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Asbestos

The sale, import and use of asbestos and asbestos-containing products has been prohibited by the federal government since December 30, 2018. The federal regulations do not apply to tailings that contain asbestos, with some exceptions. Asbestos can also be found in pre-ban materials and products. If these materials or products are in poor condition or have to be worked or handled, asbestos fibres may become detached from them.

On construction sites, several tasks can expose workers to asbestos dust. Examples include the removal of interior finishing’s (plaster, rough plaster, stucco, insulation, etc.) containing asbestos or the cutting and drilling of vinyl tiles containing asbestos.

In an establishment, for example, a worker may be exposed to asbestos dust in a process plant that uses asbestos-containing tailings.

Exposure to asbestos dust can cause asbestosis, mesothelioma or lung or laryngeal cancer. These diseases can lead to respiratory disorders ranging from shortness of breath on exertion to severe respiratory failure.

The employer is responsible for implementing preventive measures. Several of these measures are required in the presence of asbestos dust, such as wetting materials, a ventilation system, delimitation of the work area, protective clothing and respiratory protective equipment (RPE).

Safety rules

 Zero tolerance 

If any of these rules are not followed, the CNESST will stop the work and those at fault will be liable to criminal prosecution.

Zero tolerance sheet : Asbestos

To reduce workers' exposure to asbestos dust, the employer must :

Other preventive measures

Depending on the work situation, one or more of the following measures must be taken by the employer to ensure the health of the worker:

Protective measures

Respiratory protective equipment
Protective clothing

Materials that may contain asbestos

Some construction materials may contain asbestos. Asbestos may have been added during manufacture or the materials may contain asbestos naturally. These materials include:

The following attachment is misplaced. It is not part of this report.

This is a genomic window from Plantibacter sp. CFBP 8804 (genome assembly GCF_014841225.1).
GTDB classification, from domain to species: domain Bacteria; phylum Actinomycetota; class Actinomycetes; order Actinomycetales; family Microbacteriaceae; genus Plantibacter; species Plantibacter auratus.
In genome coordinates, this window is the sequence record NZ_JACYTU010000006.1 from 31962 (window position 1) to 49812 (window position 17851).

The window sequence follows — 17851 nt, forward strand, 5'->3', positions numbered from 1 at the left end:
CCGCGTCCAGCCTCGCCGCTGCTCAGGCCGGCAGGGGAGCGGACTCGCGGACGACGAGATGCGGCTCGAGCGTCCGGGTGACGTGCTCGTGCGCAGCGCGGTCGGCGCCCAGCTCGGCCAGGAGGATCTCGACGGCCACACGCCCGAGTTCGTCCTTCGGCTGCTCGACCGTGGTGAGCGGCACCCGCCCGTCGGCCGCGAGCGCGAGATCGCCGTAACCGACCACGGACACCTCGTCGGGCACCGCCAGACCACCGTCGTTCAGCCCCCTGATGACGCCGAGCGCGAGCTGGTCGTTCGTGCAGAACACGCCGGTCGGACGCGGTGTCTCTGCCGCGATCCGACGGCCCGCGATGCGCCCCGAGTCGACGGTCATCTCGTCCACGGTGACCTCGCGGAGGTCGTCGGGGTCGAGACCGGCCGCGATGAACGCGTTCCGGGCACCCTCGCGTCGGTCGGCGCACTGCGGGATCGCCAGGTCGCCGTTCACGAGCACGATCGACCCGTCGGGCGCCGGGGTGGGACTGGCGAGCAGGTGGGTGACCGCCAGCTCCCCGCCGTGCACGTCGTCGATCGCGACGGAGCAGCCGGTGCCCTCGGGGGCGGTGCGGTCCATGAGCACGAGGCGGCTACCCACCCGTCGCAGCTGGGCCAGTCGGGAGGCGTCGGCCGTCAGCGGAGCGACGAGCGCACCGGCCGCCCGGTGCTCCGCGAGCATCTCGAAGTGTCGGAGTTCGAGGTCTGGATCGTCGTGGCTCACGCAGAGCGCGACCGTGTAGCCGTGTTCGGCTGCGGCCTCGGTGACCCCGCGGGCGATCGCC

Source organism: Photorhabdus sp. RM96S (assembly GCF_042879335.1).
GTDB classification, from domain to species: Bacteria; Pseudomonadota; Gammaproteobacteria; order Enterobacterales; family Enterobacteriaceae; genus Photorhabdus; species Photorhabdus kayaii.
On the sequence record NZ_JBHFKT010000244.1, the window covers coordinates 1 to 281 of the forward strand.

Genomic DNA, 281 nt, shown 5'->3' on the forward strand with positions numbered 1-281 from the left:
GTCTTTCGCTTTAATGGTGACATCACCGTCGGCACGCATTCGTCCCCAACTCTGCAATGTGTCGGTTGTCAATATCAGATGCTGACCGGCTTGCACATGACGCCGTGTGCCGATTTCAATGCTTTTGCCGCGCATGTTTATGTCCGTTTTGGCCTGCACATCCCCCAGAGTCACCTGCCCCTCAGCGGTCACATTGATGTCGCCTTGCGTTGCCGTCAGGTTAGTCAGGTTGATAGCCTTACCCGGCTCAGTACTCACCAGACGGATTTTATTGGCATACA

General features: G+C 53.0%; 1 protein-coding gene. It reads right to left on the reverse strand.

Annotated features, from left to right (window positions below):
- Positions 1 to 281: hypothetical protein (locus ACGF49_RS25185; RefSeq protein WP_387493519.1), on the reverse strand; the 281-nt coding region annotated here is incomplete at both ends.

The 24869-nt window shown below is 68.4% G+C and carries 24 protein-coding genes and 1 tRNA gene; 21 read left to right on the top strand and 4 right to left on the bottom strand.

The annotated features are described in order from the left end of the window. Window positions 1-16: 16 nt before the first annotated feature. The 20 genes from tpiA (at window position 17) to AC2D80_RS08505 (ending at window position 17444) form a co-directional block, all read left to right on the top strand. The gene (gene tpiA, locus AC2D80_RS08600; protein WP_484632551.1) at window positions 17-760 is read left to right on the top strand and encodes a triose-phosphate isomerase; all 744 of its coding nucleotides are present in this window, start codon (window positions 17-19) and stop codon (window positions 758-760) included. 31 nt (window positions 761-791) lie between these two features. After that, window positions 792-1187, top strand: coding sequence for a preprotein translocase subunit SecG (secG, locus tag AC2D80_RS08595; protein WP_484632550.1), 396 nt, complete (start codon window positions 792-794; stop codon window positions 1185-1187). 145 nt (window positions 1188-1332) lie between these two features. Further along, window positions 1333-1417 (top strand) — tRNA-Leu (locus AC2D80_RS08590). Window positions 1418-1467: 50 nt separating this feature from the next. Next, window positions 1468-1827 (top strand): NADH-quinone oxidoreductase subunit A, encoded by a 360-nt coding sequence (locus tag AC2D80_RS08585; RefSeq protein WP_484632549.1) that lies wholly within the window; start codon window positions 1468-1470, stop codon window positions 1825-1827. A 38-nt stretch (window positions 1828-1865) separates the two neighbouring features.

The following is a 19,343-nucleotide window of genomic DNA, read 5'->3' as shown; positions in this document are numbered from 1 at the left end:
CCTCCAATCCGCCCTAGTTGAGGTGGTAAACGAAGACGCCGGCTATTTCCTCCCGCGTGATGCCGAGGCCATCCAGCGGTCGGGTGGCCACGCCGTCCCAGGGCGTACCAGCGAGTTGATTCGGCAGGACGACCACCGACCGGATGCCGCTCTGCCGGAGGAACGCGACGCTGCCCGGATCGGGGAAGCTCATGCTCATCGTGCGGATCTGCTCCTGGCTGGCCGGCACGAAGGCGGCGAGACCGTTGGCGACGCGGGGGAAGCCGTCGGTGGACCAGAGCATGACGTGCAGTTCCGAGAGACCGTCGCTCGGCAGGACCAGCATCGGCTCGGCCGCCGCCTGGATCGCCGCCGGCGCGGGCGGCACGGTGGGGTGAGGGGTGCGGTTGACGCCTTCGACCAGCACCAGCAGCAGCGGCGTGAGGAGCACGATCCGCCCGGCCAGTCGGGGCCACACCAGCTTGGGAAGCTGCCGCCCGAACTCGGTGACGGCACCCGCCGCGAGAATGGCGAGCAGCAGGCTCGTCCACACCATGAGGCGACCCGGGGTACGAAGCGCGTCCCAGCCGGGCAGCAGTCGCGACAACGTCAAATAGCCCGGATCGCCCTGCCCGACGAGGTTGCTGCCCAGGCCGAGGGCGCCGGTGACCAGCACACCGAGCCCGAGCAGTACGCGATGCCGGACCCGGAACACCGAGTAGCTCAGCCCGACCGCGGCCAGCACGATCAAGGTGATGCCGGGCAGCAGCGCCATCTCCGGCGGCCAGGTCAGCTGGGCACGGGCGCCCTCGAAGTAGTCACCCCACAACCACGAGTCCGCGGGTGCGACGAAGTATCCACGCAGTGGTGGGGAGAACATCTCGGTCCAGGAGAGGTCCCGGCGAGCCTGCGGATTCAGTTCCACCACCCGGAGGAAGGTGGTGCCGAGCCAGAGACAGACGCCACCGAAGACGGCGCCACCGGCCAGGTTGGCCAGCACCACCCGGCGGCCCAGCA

• heat-insulating materials
  • flocking
  • fibre cement materials (exterior cladding panels, soffit panels, pipes, etc.)
  • plaster, stucco, rough plaster and other decorative finishes
  • vinyl floor tiles on cement board and their adhesives
  • ceiling tiles and their adhesives and suspended ceiling panels
  • gypsum panels and joint compounds
  • asphalt roof shingles and roofing felt
  • various insulating materials (boiler, ventilation duct) and vermiculite insulation

The presence of asbestos is rarely indicated on a material containing asbestos.

Materials that do not contain asbestos
  • Wood, natural stone, marble, sandstone, glass, plastic and metals
  • Gypsum panels and joint compounds manufactured by North American companies since January 1, 1980
  • Flocking installed in buildings and civil engineering structures since February 15, 1990
  • Heat-insulating materials installed in buildings and civil engineering structures since May 20, 1999
How to check if a material contains asbestos

Québec regulations require that all materials likely to contain asbestos be presumed to contain asbestos unless otherwise demonstrated. To check whether a material contains asbestos:

  • do laboratory tests on a sufficient number of representative samples
  • inquire with the client, who will have done these tests himself
  • consult a technical data sheet or a data sheet that shows the composition of the material
Decontamination area
Decontamination area